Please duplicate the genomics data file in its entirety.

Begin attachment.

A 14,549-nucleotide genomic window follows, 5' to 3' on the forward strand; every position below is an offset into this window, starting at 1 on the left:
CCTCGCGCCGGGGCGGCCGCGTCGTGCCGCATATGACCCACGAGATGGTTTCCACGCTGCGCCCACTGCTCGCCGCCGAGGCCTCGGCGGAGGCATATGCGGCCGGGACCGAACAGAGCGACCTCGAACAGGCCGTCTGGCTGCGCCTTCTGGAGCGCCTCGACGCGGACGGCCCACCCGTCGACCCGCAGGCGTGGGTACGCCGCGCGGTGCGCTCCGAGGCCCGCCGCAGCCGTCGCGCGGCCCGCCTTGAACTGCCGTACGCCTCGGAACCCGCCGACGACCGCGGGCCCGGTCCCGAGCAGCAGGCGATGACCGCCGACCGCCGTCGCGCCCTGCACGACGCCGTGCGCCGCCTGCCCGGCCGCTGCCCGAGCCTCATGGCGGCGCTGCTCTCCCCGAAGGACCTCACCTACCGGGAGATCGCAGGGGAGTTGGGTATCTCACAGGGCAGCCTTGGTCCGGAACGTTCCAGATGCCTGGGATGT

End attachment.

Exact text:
A 14,549-nucleotide genomic window follows, 5' to 3' on the forward strand; every position below is an offset into this window, starting at 1 on the left:
CCTCGCGCCGGGGCGGCCGCGTCGTGCCGCATATGACCCACGAGATGGTTTCCACGCTGCGCCCACTGCTCGCCGCCGAGGCCTCGGCGGAGGCATATGCGGCCGGGACCGAACAGAGCGACCTCGAACAGGCCGTCTGGCTGCGCCTTCTGGAGCGCCTCGACGCGGACGGCCCACCCGTCGACCCGCAGGCGTGGGTACGCCGCGCGGTGCGCTCCGAGGCCCGCCGCAGCCGTCGCGCGGCCCGCCTTGAACTGCCGTACGCCTCGGAACCCGCCGACGACCGCGGGCCCGGTCCCGAGCAGCAGGCGATGACCGCCGACCGCCGTCGCGCCCTGCACGACGCCGTGCGCCGCCTGCCCGGCCGCTGCCCGAGCCTCATGGCGGCGCTGCTCTCCCCGAAGGACCTCACCTACCGGGAGATCGCAGGGGAGTTGGGTATCTCACAGGGCAGCCTTGGTCCGGAACGTTCCAGATGCCTGGGATGT